The Jetstream will also dive in from the Pacific Northwest into the Rockies, before taking either a ‘northerly’ track into the Great Lakes Region, which means a surge of milder air across the Eastern United States, OR a track that’s closer to the Ohio River Valley. While that would still mean an overall warm setup for us, it’s important to note that IF we see any of these strong troughs (like we’re seeing now) this winter, we can still EASILY get to “normal” snowfall. It’s nearly impossible to forecast in the long range when it comes to the NAO (North Atlantic Oscillation) – or “Greenland Blocking” that helps us in the snowfall department, since it’s more of a shorter term teleconnection.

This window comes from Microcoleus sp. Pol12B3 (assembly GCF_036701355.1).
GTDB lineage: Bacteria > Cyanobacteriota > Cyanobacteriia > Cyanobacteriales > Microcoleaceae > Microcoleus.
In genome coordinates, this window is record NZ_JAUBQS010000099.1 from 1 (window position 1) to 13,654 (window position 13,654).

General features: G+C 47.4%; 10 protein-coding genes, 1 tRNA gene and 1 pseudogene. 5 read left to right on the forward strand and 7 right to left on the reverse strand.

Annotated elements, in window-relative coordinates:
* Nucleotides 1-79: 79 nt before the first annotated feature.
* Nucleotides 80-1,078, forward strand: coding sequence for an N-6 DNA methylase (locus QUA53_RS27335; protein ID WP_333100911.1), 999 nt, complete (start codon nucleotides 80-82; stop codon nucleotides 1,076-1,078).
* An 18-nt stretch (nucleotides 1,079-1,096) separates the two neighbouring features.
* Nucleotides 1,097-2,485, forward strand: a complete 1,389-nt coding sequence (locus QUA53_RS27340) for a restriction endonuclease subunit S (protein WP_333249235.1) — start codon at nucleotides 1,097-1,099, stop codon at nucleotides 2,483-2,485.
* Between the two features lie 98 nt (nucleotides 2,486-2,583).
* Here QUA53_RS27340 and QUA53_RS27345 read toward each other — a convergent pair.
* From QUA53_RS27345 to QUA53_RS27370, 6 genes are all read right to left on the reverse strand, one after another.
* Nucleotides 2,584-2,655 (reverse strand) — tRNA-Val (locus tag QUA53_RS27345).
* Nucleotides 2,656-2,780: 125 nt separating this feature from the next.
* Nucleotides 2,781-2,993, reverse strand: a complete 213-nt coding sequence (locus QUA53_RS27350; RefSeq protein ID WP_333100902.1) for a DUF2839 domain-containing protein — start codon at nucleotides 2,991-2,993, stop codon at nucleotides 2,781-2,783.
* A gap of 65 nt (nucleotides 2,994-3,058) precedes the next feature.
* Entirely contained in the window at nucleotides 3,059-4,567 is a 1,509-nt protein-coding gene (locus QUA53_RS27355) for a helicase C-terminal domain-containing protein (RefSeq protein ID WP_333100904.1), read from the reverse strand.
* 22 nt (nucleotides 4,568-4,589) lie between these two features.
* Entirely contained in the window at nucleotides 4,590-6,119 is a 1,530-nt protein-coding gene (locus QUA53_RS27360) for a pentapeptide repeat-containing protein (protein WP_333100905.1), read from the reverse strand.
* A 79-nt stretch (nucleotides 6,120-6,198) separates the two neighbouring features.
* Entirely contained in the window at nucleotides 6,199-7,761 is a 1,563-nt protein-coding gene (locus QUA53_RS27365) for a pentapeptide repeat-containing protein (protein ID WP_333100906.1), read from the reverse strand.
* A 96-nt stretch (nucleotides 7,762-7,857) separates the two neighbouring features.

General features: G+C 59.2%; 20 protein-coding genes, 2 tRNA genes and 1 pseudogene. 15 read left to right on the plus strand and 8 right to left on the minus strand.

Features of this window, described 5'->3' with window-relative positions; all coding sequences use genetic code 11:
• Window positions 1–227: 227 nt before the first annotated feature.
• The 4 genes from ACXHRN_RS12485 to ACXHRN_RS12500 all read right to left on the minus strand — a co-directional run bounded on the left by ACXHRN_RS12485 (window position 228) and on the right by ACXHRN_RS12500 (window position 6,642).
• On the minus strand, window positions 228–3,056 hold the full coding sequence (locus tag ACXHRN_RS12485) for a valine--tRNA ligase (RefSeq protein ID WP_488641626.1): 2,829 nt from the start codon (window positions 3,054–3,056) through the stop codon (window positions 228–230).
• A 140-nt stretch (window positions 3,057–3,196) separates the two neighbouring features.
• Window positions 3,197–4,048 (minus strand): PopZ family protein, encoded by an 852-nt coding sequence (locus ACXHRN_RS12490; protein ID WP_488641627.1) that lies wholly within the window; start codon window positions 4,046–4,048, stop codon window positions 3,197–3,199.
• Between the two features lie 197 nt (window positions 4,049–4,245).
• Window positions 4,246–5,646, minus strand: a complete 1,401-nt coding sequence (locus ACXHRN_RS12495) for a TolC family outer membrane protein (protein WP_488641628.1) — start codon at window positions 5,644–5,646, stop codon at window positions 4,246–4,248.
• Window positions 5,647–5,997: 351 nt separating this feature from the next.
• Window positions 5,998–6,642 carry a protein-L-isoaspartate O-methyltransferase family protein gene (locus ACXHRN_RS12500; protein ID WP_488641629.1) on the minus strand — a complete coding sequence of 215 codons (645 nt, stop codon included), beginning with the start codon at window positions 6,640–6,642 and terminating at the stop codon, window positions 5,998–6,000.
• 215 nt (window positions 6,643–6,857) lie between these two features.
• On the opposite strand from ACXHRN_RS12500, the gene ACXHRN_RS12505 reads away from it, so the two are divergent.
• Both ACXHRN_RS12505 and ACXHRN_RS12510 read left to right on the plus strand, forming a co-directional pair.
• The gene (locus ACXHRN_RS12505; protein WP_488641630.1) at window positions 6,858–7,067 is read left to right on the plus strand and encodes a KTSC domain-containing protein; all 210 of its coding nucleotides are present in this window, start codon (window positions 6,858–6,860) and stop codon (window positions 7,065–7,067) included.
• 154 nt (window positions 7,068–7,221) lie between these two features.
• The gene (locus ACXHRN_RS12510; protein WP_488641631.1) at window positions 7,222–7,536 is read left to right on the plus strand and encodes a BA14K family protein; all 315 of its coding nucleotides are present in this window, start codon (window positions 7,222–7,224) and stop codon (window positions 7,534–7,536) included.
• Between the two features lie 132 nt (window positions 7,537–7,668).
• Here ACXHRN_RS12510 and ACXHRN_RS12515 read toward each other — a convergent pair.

Final thoughts (for now): While our “preliminary” temperature forecast this winter calls for “milder” conditions, that doesn’t mean it won’t snow. Usually in La Nina setups, it’s hard to get coastal lows across the southeast due to the ridging in place. However, with many fronts and low pressure systems across the Pacific Northwest, diving into the Rockies, a few of these systems will likely sneak as far south into the Tennessee River Valley and move into the Mid-Atlantic. While I believe that many areas will see BELOW AVERAGE SNOWFALL, it DOES NOT mean it won’t snow and it only takes one or two snow events to reach your averages in Virginia. Also, if our cooler Fall pattern does indeed extend into winter, OR relaxes and returns for a bit in the winter, then the possibility of “average snowfall” is on the table.